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J Med Humanit ; 44(1): 27-41, 2023 Mar.
Artigo em Inglês | MEDLINE | ID: mdl-36394788

RESUMO

The paper argues that historic events in the western Irish town of Sligo were more substantial in shaping Bram Stoker's novel Dracula (1897) than previously thought. Biographers of Stoker have credited his mother, Charlotte Thornley Stoker, for influencing her son's gothic imagination during his childhood by sharing tales of the Sligo cholera epidemic she had witnessed in 1832. While Charlotte Stoker's written account of Sligo's epidemic Experiences of the Cholera in Ireland (1873) influenced Bram Stoker, it is argued that as a voracious library researcher he is likely to have cross-referenced it with other historical accounts. Furthermore, by viewing the text of Dracula through the lens of Charlotte Stoker's account and the historical reportage of the epidemic, clear parallels emerge. Ultimately, the striking similarities between Sligo's cholera are marshaled to argue that Count Dracula may be read as the personification of Sligo's cholera.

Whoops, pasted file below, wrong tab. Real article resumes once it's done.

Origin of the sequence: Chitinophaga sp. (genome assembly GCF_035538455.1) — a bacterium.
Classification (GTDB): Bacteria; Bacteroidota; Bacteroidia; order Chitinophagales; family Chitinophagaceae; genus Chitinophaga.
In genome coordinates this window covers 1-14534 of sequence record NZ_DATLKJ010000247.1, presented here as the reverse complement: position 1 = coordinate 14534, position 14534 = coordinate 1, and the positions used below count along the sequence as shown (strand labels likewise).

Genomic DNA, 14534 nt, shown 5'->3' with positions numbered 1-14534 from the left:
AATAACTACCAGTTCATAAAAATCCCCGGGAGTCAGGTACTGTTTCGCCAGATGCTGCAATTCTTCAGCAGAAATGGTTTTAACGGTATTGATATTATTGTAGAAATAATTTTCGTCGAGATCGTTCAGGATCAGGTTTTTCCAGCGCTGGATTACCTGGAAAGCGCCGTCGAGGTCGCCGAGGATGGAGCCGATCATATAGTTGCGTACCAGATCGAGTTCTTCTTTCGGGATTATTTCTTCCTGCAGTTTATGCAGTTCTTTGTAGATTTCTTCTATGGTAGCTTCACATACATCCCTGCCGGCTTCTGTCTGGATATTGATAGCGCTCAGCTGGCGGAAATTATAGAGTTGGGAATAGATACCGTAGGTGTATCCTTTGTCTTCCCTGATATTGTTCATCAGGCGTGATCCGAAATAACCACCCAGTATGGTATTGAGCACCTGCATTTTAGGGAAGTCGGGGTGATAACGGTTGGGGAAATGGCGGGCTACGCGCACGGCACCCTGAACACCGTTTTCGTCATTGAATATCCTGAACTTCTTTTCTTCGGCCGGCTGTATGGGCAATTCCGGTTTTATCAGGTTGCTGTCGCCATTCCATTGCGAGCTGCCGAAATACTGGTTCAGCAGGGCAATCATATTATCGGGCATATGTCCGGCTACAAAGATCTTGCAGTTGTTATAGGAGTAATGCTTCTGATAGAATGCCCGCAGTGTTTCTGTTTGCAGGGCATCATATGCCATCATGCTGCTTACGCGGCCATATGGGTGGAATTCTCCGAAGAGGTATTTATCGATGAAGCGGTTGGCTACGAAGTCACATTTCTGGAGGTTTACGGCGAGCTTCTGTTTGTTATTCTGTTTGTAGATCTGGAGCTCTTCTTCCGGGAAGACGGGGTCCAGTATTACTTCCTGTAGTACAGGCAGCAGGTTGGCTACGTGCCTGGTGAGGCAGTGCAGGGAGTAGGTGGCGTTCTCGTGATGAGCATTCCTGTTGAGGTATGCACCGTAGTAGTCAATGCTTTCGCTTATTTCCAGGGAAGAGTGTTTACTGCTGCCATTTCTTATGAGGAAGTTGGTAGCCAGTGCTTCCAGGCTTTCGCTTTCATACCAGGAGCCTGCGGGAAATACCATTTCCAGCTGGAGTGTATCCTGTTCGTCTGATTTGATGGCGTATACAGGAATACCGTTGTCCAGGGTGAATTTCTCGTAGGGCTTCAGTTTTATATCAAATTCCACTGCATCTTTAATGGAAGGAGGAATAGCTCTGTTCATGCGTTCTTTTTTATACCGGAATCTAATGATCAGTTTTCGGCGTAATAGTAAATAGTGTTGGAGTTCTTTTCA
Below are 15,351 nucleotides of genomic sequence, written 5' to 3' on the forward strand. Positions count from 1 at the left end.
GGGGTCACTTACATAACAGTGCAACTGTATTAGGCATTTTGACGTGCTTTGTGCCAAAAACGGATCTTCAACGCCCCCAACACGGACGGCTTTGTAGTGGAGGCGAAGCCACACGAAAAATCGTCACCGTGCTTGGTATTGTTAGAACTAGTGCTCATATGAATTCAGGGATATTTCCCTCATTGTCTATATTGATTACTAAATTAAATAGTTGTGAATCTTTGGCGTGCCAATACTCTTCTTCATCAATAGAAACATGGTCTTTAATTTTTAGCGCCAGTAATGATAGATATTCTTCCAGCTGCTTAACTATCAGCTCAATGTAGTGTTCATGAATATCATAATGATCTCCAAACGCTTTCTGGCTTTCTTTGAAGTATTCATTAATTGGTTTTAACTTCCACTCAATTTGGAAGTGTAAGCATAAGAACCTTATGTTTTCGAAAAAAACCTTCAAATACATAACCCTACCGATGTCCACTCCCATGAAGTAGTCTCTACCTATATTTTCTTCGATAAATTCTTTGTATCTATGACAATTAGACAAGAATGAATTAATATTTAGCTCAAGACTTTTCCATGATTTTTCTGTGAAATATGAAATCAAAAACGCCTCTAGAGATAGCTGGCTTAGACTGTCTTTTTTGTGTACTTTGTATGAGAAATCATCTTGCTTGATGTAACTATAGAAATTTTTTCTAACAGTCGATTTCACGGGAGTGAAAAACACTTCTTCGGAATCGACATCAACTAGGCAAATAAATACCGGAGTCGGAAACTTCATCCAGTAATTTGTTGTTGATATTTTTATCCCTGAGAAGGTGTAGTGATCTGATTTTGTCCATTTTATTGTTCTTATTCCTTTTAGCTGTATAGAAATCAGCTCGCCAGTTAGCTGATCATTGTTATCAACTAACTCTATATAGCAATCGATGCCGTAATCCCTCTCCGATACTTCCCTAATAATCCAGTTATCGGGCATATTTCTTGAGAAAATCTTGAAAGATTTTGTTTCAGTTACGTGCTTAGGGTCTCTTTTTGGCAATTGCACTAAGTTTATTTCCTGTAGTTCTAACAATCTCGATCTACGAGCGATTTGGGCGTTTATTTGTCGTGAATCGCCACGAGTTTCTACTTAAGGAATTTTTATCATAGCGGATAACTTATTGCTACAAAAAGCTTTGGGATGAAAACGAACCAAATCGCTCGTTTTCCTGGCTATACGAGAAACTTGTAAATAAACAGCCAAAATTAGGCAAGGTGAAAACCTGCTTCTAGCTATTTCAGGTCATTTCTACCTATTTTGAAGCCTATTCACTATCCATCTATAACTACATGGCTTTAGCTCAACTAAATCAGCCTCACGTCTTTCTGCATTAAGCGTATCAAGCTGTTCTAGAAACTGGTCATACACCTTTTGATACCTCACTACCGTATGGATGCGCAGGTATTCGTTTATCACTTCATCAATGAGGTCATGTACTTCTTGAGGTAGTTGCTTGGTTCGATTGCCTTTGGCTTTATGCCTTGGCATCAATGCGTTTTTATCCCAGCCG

Assuntos
Cólera , Medicina na Literatura , Feminino , Humanos , Criança , Mães , Irlanda , Núcleo Familiar
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